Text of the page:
The report gauges the gap between public perception of a brand’s environmental performance – its “green image” – and its actual environmental practices.
More than 10,000 consumers around the world recognised Toyota not only for its commitment to sustainable environmental leadership, but also for its investment in ground-breaking products, such as Prius, and its programmes for reducing greenhouse emissions, energy consumption and water usage throughout its operations.
The Interbrand assessment comes as Toyota is in the early stages of a product launch cycle that will see 21 new or updated hybrid models brought to markets worldwide by the end of 2015.
In the UK the choice currently extends to 10 Toyota and Lexus hybrids, with the new, British-built Auris Hybrid Touring Sports wagon model set to extend that total from July.
The UK makes a significant contribution to Toyota’s global green profile, with Toyota Motor Manufacturing UK (TMUK) being the country’s first automotive plant to be awarded ISO 14001 certification for its environmental management systems. Its Burnaston factory was Toyota and Europe’s first centre for hybrid vehicle production and is also the site of one of British industry’s largest solar panel arrays, a sustainable energy installation that can generate enough power to build the equivalent of 7,000 cars a year.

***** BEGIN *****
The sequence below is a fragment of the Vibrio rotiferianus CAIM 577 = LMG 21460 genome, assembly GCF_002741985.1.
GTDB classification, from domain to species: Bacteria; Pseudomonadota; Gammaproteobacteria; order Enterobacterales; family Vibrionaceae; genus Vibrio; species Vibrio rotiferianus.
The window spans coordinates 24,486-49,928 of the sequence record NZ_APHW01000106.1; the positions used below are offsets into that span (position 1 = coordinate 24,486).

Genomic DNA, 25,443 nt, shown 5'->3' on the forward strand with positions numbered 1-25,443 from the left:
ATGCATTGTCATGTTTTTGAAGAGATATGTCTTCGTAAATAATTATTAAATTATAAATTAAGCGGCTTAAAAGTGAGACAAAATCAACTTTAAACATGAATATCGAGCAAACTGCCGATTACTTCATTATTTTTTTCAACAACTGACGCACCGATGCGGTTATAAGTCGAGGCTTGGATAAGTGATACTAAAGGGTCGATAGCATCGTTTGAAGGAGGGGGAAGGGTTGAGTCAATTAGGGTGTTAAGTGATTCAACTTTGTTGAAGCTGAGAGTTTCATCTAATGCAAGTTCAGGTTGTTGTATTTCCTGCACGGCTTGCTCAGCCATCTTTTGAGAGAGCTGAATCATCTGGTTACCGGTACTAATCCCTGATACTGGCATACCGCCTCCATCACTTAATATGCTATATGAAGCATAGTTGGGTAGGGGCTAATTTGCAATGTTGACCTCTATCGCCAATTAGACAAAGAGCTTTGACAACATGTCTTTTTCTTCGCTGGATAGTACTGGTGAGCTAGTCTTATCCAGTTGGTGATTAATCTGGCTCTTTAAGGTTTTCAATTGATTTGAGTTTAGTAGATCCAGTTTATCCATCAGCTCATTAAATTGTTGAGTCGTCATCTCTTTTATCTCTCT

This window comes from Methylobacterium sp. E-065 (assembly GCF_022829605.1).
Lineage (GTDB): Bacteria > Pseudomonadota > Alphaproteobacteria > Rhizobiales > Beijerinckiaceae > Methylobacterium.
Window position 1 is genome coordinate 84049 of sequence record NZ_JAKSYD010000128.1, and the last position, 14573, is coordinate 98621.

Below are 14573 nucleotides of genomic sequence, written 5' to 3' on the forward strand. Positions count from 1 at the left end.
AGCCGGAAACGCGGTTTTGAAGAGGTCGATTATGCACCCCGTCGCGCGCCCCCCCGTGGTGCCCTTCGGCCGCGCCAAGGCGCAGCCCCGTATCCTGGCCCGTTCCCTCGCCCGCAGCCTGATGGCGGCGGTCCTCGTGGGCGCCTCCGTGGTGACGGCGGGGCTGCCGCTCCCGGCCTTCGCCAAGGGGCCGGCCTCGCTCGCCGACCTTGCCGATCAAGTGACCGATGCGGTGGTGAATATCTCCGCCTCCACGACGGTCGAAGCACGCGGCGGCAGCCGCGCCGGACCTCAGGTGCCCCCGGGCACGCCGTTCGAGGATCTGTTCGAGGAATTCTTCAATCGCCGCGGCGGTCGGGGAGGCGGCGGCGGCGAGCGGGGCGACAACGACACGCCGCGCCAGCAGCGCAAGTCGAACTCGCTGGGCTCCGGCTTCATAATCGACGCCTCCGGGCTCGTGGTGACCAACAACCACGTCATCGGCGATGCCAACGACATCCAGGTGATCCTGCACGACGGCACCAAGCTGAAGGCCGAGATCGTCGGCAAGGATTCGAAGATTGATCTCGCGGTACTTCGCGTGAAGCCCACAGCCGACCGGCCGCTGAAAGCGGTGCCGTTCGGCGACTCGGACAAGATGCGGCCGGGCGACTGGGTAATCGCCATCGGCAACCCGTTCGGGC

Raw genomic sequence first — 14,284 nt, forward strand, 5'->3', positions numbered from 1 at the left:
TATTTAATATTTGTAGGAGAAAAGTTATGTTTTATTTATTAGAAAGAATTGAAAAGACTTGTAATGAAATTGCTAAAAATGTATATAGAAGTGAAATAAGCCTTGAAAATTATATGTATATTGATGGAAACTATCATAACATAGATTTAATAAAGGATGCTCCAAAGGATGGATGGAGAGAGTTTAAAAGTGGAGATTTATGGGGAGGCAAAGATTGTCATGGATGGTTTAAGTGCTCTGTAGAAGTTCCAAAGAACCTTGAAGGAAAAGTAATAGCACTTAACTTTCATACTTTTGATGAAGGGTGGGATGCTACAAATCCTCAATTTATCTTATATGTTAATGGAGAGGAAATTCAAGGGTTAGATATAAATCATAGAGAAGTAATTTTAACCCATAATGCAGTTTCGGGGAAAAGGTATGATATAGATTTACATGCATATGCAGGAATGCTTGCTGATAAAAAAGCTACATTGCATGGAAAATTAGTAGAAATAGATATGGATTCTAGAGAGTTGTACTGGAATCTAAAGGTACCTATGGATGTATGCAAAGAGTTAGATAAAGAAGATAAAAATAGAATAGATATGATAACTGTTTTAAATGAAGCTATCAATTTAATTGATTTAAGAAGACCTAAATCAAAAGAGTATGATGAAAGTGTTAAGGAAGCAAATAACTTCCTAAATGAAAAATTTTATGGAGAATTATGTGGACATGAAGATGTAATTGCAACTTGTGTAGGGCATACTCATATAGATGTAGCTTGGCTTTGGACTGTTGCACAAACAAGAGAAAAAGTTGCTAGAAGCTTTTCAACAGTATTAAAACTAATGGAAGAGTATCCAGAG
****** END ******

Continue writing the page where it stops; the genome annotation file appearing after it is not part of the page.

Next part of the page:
Toyota GB’s environmental programme for its national dealership network saved more than 3,700 tonnes of CO2 in 2012, reducing its carbon footprint by 15 per cent.
Elsewhere in Europe, Toyota is addressing the mobility challenges of the future with a trial programme running electric vehicles in Grenoble, France. The self-service car sharing project will use around 70 ultra-compact urban electric Toyota vehicles, including the Toyota i-ROAD, working in conjunction with existing public transport systems to reduce overall emissions generated by commuting.